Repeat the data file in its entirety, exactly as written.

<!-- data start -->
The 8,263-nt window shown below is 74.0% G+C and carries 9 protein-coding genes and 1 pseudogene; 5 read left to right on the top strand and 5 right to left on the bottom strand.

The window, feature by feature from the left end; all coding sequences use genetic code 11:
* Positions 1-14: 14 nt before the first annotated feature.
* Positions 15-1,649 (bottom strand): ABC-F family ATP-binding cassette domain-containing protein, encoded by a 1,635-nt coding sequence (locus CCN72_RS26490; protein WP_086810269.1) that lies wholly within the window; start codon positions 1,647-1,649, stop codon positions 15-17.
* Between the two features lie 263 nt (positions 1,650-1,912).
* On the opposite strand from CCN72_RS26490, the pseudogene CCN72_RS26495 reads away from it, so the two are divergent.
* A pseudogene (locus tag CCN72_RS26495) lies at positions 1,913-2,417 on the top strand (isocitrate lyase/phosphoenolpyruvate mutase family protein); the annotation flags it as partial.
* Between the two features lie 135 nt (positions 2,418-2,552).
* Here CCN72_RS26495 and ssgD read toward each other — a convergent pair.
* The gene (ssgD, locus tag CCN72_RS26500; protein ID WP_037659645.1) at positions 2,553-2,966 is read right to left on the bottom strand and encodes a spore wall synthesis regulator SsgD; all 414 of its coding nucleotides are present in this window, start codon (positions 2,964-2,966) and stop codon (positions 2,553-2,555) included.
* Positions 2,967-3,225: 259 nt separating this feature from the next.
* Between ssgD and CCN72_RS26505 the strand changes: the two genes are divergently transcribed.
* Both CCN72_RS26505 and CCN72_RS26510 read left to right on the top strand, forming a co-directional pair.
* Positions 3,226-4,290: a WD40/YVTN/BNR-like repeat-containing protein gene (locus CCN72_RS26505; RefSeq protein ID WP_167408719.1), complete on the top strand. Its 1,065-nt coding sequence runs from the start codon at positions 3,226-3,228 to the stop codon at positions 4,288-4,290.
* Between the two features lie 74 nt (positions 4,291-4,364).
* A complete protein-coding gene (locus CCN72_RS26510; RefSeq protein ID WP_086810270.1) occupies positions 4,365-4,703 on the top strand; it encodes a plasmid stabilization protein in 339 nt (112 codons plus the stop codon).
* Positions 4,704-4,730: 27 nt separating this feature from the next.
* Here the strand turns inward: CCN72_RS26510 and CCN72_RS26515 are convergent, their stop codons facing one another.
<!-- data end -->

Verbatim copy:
The 8,263-nt window shown below is 74.0% G+C and carries 9 protein-coding genes and 1 pseudogene; 5 read left to right on the top strand and 5 right to left on the bottom strand.

The window, feature by feature from the left end; all coding sequences use genetic code 11:
* Positions 1-14: 14 nt before the first annotated feature.
* Positions 15-1,649 (bottom strand): ABC-F family ATP-binding cassette domain-containing protein, encoded by a 1,635-nt coding sequence (locus CCN72_RS26490; protein WP_086810269.1) that lies wholly within the window; start codon positions 1,647-1,649, stop codon positions 15-17.
* Between the two features lie 263 nt (positions 1,650-1,912).
* On the opposite strand from CCN72_RS26490, the pseudogene CCN72_RS26495 reads away from it, so the two are divergent.
* A pseudogene (locus tag CCN72_RS26495) lies at positions 1,913-2,417 on the top strand (isocitrate lyase/phosphoenolpyruvate mutase family protein); the annotation flags it as partial.
* Between the two features lie 135 nt (positions 2,418-2,552).
* Here CCN72_RS26495 and ssgD read toward each other — a convergent pair.
* The gene (ssgD, locus tag CCN72_RS26500; protein ID WP_037659645.1) at positions 2,553-2,966 is read right to left on the bottom strand and encodes a spore wall synthesis regulator SsgD; all 414 of its coding nucleotides are present in this window, start codon (positions 2,964-2,966) and stop codon (positions 2,553-2,555) included.
* Positions 2,967-3,225: 259 nt separating this feature from the next.
* Between ssgD and CCN72_RS26505 the strand changes: the two genes are divergently transcribed.
* Both CCN72_RS26505 and CCN72_RS26510 read left to right on the top strand, forming a co-directional pair.
* Positions 3,226-4,290: a WD40/YVTN/BNR-like repeat-containing protein gene (locus CCN72_RS26505; RefSeq protein ID WP_167408719.1), complete on the top strand. Its 1,065-nt coding sequence runs from the start codon at positions 3,226-3,228 to the stop codon at positions 4,288-4,290.
* Between the two features lie 74 nt (positions 4,291-4,364).
* A complete protein-coding gene (locus CCN72_RS26510; RefSeq protein ID WP_086810270.1) occupies positions 4,365-4,703 on the top strand; it encodes a plasmid stabilization protein in 339 nt (112 codons plus the stop codon).
* Positions 4,704-4,730: 27 nt separating this feature from the next.
* Here the strand turns inward: CCN72_RS26510 and CCN72_RS26515 are convergent, their stop codons facing one another.